Supramolecular nanoparticle interactions and biomolecule detection
Oikonomou, M.E. - \ 2016
Wageningen University. Promotor(en): Aldrik Velders. - Wageningen : Wageningen University - ISBN 9789462576605 - 158
nanotechnology - particles - nuclear magnetic resonance spectroscopy - supramolecular chemistry - lectins - interactions - nanotechnologie - deeltjes - kernmagnetische resonantiespectroscopie - supramoleculaire chemie - lectinen - interacties
Manipulating and understanding matter at the nanoscale describes best the interdisciplinary field of nanotechnology. Nanotechnology is entering, a new era, which is described by Jean-Marie Lehn as the era of “complex matter”. Complex matter is the combination of nanomaterials that together give rise to superstructures, “structures beyond nanostructures”. In this thesis, the motivation was to progressively discover and understand molecular interactions that govern nanoscale natural systems and beyond, and the goal was to acquire the ability to design, direct and control complex matter. In this context, supramolecular ligand interactions on nanoparticle surfaces were designed and implemented with an emphasis on biomolecule sensing. Three main topics were addressed:
1. NMR as a tool in Nanotechnology to study reactions and supramolecular interactions between molecules, nanoparticles and biomacromolecules.
2. Supramolecular Orthogonal Interactions at nanoparticle surfaces.
3. Applications of Supramolecular Orthogonal Interactions for biomolecule recognition and sensing.
Lipid bilayer stability in relation to oxide nanoparticles
Pera, H. - \ 2015
Wageningen University. Promotor(en): Frans Leermakers, co-promotor(en): Mieke Kleijn. - Wageningen : Wageningen University - ISBN 9789462574670 - 144
lipids - membranes - stability - nanotechnology - particles - analytical methods - models - modeling - lipiden - membranen - stabiliteit - nanotechnologie - deeltjes - analytische methoden - modellen - modelleren
Lipid bilayer stability in relation to oxide nanoparticles
All living organisms are composed of cells that are filled with a thick molecular soup. These molecules constitute a complex machinery that brings these cells to life. To contain these molecules, and to protect them from the hostile outer environment, a phospholipid bilayer envelopes the cell. It is essential that this lipid bilayer, also known as the cell membrane, should remain intact and form a perfect barrier at all times. Industrially manufactured nanoparticles are suspect to be able to penetrate this barrier, and thus endanger living organisms in the environment. This thesis deals with some aspects of the structural integrity of lipid bilayers, and especially how this integrity is affected by the interaction with nanoparticles.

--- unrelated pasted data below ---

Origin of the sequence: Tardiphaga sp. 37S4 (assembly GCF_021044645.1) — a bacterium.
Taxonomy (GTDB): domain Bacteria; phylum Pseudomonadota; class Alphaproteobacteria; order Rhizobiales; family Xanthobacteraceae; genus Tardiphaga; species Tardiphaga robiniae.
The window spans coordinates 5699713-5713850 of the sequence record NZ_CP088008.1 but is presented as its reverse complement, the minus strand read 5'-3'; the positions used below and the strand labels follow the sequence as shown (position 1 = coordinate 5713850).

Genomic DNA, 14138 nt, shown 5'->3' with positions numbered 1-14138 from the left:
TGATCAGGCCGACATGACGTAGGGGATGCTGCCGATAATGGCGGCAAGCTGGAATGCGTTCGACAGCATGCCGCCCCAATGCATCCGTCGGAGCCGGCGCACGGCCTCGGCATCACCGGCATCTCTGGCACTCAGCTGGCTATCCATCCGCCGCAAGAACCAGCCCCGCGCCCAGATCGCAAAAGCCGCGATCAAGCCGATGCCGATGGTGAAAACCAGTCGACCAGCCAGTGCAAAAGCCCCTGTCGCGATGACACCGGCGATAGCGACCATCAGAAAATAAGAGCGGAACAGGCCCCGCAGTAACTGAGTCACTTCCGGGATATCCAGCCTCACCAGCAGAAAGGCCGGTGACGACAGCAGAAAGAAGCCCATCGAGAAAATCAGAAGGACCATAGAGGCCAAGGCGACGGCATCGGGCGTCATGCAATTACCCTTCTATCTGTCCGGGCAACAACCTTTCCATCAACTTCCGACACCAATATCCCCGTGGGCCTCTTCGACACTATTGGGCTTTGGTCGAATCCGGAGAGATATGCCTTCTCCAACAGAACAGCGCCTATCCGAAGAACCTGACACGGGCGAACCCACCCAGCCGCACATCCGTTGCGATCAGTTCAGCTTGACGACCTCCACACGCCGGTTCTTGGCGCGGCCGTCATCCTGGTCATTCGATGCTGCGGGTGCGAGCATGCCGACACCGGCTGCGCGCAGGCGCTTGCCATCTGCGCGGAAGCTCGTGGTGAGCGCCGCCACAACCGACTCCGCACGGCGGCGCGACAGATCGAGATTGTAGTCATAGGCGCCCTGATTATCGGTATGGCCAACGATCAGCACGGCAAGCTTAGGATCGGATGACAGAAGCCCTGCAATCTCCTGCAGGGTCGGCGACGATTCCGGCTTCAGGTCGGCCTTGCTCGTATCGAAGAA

Experiments were performed with silica and titanium dioxide nanoparticles, interacting with lipid bilayers, using a variety of experimental techniques. In addition, a theoretical model was applied that is based on the Scheutjens-Fleer Self Consistent Field (SCF) theory. This model delivered detailed structural and thermodynamic information about the lipid bilayer. The modelling work helped us to improve our understanding of lipid bilayer stability, and showed the effect of the interaction with the nanoparticles on the phospholipid bilayer. These latter results could be related directly to our experiments.
Let us first experimentally regard the interaction of lipid bilayers with synthetic oxide nanoparticles. We developed a protocol for high-throughput screening of the nanoparticle-bilayer interaction using a fluorescence technique. Results from this method were combined with reflectometry measurements and atomic force microscopy (AFM). The combination of these methods allowed us to relate lipid bilayer integrity to its interaction with nanoparticles and their adsorption onto the bilayer. In addition, the AFM results yielded detailed structural information at the nano-scale. We found that the interaction strongly depends on both lipid bilayer and nanoparticle charge. However, the specific interaction that depends on the nanoparticle type, starts to play a role when the charges are low. When the total interaction strength is regarded, a regime was found at which interaction is strong enough for the nanoparticles to adsorb onto the bilayer, but too weak to disrupt the bilayer. If, however, the bilayer is disrupted by the nanoparticles, the particle may steal away some lipid molecules from the bilayer, and leave again to disrupt the bilayer elsewhere.